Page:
How do cultural politics determine our sites of work? Engagement in the arts and humanities tends to gravitate towards museums, archives, and schools. In the UK, financial and institutional incentives exist to encourage these kinds of collaboration (grant capture, government indicators of success). But what are the results? Tokenism or poorly conceived engagement? Strategic work with impact sympathetic partners who know how to effectively “evidence” change? How does this experience compare across national borders? Is public space a site with more potential for transformation in Russia and Ukraine? What risks and what potential does this kind of engagement involve? Can we reflect on the significance of virtual spaces where engagement takes place? Is the Internet the ultimate public space for engagement or an ethical black hole? Roundtable leads are asked to bring one photograph or image of an important site of engagement as a prompt for discussion.
Speakers: Mikhail Melnichenko, Maria Korolkova, Yevheniia Moliar, Jamie Rann
16.00-16.30 Coffee Break
16.30-17.30 Keynote 1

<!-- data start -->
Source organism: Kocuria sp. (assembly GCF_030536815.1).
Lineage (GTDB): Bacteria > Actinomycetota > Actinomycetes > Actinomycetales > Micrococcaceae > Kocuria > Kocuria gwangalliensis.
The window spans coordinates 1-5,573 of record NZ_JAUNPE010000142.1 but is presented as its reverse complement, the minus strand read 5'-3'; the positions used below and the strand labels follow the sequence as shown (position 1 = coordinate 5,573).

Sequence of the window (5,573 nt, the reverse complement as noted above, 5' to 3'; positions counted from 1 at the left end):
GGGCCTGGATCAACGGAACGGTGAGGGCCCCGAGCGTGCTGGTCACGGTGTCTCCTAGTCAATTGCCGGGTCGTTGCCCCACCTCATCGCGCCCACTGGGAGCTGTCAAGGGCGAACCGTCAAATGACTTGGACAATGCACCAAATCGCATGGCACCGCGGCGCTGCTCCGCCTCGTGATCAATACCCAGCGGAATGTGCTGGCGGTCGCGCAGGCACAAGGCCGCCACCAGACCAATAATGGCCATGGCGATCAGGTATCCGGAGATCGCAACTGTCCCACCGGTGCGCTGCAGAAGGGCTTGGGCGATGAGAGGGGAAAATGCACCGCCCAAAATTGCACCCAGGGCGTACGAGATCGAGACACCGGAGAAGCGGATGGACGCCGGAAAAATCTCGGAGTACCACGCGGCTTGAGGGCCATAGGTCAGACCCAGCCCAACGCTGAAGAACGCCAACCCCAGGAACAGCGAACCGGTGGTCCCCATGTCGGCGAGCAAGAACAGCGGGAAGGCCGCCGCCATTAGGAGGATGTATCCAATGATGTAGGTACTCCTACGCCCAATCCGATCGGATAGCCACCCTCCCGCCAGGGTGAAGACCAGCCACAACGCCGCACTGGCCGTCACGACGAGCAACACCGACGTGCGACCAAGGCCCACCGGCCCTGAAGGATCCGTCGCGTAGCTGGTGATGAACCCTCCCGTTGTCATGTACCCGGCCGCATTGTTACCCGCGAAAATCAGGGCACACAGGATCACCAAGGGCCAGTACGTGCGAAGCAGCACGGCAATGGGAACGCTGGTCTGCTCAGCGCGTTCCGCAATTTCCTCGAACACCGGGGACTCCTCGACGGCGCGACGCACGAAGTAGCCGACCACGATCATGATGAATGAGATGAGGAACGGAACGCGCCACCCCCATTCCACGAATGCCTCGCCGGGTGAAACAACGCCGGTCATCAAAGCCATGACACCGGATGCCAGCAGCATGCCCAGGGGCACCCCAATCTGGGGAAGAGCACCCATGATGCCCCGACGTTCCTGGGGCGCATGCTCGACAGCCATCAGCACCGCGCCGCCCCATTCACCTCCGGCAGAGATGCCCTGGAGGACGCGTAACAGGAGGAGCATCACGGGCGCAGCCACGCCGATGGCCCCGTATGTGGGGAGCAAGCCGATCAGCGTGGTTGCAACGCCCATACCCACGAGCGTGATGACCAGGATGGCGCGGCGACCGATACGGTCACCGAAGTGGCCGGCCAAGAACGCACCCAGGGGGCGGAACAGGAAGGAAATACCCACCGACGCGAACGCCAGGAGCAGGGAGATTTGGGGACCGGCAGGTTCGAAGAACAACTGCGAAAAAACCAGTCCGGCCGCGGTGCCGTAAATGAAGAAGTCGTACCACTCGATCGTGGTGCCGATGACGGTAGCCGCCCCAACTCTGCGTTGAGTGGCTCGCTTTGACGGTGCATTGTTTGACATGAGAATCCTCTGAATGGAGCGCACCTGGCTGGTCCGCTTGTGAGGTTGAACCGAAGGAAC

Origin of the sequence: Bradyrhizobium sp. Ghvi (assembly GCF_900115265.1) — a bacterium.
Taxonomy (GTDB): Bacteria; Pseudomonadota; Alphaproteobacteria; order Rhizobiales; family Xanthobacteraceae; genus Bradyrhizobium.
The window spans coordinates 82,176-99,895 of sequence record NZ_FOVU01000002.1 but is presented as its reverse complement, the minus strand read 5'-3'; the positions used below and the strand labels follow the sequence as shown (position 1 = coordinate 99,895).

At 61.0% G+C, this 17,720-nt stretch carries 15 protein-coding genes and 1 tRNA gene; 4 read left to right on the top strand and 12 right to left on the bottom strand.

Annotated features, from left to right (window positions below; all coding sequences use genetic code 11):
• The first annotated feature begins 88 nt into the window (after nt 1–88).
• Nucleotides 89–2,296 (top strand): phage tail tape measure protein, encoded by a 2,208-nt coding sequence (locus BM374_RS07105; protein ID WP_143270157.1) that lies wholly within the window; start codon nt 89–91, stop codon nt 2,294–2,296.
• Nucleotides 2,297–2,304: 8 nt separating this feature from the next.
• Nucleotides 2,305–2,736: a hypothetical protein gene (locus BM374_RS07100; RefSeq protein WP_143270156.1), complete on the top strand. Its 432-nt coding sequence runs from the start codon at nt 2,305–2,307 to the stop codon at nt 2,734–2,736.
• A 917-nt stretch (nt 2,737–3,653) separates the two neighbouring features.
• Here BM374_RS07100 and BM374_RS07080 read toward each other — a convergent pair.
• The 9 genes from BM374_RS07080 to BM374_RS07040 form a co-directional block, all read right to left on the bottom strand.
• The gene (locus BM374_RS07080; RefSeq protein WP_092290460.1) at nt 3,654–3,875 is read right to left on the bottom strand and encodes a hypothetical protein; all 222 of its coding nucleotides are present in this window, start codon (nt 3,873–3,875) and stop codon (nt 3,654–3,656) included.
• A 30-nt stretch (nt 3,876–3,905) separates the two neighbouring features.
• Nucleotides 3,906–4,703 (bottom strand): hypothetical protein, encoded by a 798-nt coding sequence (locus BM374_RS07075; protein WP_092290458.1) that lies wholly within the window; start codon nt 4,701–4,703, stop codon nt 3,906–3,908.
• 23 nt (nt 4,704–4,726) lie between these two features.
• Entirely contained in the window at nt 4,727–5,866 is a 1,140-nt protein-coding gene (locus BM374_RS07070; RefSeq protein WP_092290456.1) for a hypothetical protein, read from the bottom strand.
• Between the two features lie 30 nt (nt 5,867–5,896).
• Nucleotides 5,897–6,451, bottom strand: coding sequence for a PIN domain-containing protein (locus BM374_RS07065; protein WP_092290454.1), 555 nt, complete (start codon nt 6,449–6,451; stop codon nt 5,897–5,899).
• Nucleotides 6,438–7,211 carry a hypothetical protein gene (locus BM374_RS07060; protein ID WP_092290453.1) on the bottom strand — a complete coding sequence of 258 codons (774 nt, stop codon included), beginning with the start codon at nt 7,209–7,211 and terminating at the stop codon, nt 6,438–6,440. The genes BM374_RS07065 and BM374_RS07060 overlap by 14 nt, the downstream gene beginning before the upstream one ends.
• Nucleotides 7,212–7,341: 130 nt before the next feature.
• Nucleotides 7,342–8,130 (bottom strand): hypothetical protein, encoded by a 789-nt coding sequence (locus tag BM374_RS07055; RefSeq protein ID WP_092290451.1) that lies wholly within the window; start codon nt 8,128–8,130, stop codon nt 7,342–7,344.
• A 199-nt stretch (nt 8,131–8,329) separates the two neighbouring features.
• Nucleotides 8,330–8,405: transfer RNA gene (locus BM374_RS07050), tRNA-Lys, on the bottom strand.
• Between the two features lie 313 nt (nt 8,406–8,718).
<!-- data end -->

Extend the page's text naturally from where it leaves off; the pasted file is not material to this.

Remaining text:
Sarah Jackson, Engaged: Public Humanities on the Phone
From the receiver’s ‘black mouth’ in Virginia Woolf’s The Waves (1931) to the ‘five hundred-quid worry bead’ in Will Self’s Phone (2017), telephones repeatedly ring, buzz and ping in modern and contemporary literature. But how might we productively engage different audiences with the cultural, political and textual implications of literary telephony – of crossed wires, phone-hacking and missed calls? Considering the telephone’s capacity to operate ‘between science, poesy, and thinking’ (Ronell 1989), this creative-critical paper weaves together a series of answer-machine messages in order to explore the potential of the telephone to shape our understanding of voice and engagement, as well as the possibilities of technology for facilitating cross-cultural conversation.